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Title: Si ying qi ye yu di fang zheng fu de li yi yu [i.e. xian] jie : nei di yu yan hai si ying qi ye li yi tuan ti de ge an bi jiao yan jiu
Other Titles: Interest articulation between the private enterprises and local government : a comparative case study of the private enterprises associations in inland and coastal cities
Si ying qi ye yu di fang zheng fu de li yi xian jie
Authors: Wang, Tong (王彤)
Department: Dept. of Applied Social Studies
Degree: Doctor of Philosophy
Issue Date: 2006
Publisher: City University of Hong Kong
Subjects: Free enterprise -- Political aspects -- China
Local government -- China
Trade associations -- Political aspects -- China
Notes: CityU Call Number: HD2429.C6 W36 2006
Includes bibliographical references (leaves 138-148)
Thesis (Ph.D.)--City University of Hong Kong, 2006
vii, 151 leaves : ill. ; 30 cm.
Type: Thesis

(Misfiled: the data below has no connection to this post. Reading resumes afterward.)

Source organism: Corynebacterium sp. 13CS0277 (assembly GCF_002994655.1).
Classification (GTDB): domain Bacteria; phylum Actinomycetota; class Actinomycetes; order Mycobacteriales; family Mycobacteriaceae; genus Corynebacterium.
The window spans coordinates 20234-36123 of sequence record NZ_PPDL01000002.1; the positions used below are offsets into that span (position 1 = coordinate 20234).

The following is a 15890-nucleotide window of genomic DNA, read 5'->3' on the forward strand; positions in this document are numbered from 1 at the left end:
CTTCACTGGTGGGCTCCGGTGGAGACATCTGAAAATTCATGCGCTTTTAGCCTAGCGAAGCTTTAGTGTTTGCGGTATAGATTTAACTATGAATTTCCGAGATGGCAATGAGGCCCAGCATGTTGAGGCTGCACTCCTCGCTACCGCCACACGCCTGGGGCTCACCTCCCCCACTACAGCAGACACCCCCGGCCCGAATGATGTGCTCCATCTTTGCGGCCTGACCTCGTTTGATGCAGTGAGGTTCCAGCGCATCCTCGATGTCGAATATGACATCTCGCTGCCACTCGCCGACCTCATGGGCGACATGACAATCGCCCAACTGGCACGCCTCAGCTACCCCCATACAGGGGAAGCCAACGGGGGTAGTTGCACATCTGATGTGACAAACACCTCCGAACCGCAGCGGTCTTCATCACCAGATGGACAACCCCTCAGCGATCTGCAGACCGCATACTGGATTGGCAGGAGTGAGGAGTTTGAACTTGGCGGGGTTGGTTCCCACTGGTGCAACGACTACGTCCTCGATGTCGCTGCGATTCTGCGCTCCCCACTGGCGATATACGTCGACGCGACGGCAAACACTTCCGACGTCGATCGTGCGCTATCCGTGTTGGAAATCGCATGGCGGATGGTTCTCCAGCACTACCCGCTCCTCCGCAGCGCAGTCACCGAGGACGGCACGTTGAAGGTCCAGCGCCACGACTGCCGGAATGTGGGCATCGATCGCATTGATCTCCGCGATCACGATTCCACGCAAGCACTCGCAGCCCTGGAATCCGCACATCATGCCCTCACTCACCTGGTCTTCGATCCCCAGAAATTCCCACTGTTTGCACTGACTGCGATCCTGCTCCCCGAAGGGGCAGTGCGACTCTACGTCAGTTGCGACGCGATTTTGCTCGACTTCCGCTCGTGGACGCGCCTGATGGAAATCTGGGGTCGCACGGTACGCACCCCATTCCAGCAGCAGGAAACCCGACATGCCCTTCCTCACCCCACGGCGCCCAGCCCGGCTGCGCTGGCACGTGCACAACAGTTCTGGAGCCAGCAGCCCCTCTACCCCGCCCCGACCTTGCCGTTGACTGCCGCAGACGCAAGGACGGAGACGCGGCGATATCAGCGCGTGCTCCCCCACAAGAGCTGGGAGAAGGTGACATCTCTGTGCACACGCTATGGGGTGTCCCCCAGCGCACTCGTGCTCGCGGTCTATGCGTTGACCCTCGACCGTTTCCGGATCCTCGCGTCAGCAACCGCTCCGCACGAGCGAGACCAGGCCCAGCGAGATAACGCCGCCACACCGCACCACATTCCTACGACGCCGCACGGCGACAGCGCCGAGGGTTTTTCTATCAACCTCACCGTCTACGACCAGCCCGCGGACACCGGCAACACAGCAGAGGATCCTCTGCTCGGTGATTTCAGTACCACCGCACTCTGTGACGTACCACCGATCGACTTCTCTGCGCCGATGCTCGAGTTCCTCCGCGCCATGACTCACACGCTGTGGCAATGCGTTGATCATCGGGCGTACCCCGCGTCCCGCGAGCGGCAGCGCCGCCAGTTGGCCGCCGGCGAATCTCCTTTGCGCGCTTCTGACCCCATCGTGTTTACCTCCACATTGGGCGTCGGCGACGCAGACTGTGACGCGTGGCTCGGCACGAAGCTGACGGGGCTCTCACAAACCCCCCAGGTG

Abstract: China's market economy reform is very famous, not only because it brings us an almost two-digit annual GDP growth rate, but also because China is one of the few communist countries that could maintain political stability in a single-party system, as a popular expectation is that a market economy will breed societal forces eventually threatening its political system. Concerned with the functions of social associations that appeared in the Chinese mainland since the beginning of economic reform, my research focuses on the interest articulation system between private enterprises and local governments. Private enterprises are new social forces generated in reform era. A prime concern is whether the growth of private economic power will eventually lead to political democratization. According to systems theory, economic actors as interest-maximizers would increase their effort to shape policy outputs in favour of their own interests. To research on the interest articulation system between private enterprises and local governments will help us understand how interest is represented in a communist regime adopting a market economy. I chose the Private Enterprises Associations of Taiyuan City, Hangzhou City and Shenzhen City, which are respectively inland, coastal and special economic zone of China, as case studies because I wish to indicate the developing trend of these associations. My research showed that the best theoretical frameworks to apply are "state corporatism" and “clientelism”, as far as the interest articulation system between private entrepreneurs and local governments is concerned. The Private Enterprises Associations (some are called Private Entrepreneur Associations) that are attached (gua kao) to the Municipal Administration for Industry and Commerce (MAIC) in both coastal and inland cities, claimed as bridges connecting the government and private entrepreneurs, are actually utilized by the government to control the new social forces. Although they do provide services to private enterprises, and help private enterprises articulate their interest to a certain extent, their major function is to educate and self-regulate private enterprises to follow state policies. For private entrepreneurs, the most effective way for them to communicate with the government and to solve their problems is still through "Guanxi" (connections). A new phenomenon we may pay attention to is that, in addition to the Private Entrepreneur Associations which are affiliated with the MAIC, some small-scale associations of private entrepreneurs are established in both Taiyuan and Shenzhen. The small-scale associations, especially the ones in Shenzhen, are much more active than the Private Entrepreneur Associations that are affiliated with the MAIC. My research on these associations shows that the activities of these associations are positively related to the local economic development. In Shenzhen, where the overall economy and the private economy are more developed than those in inland cities, the associations are more active and represent more of their members’ interests rather than the government’s interests. As required by the Regulations for Registration and Management of Social Organizations, these associations still have to be attached to some local government agencies, or half-government agencies. However, the establishment of these associations is mainly pushed by private entrepreneurs themselves. The leaders of these associations are mainly private entrepreneurs. Their fund is from their own membership fees and they have autonomy in controlling the fund. In order to attract members, these associations emphasize more on representing their members’ interests. The functions of these associations are changing towards societal corporatism. Currently the state and the society relationship in China is a hybrid of corporatism, group clientelism and individual clientelism. On the one hand, the state is trying to establish a corporatist structure to provide a channel for interest representation; on the other hand, clientelism called guanxi still serves as the main channel for interest representation. In inland cities, the associations of Private Enterprises are utilized by the state to control the new social forces. It is state corporatist structure. However, in Shenzhen, where the overall economy and the private economy are more developed, the functions of some associations of the Private Enterprises started to be changing from state corporatism towards societal corporatism. Based on my research, I would anticipate that, along with the economic development and the growth of the private economy, the state and the society relationship will first change from a hybrid of state corporatism and clientelism towards a hybrid of state corporatism, societal corporatism and clientelism. And then it will gradually change towards a hybrid of societal corporatism and clientelism.
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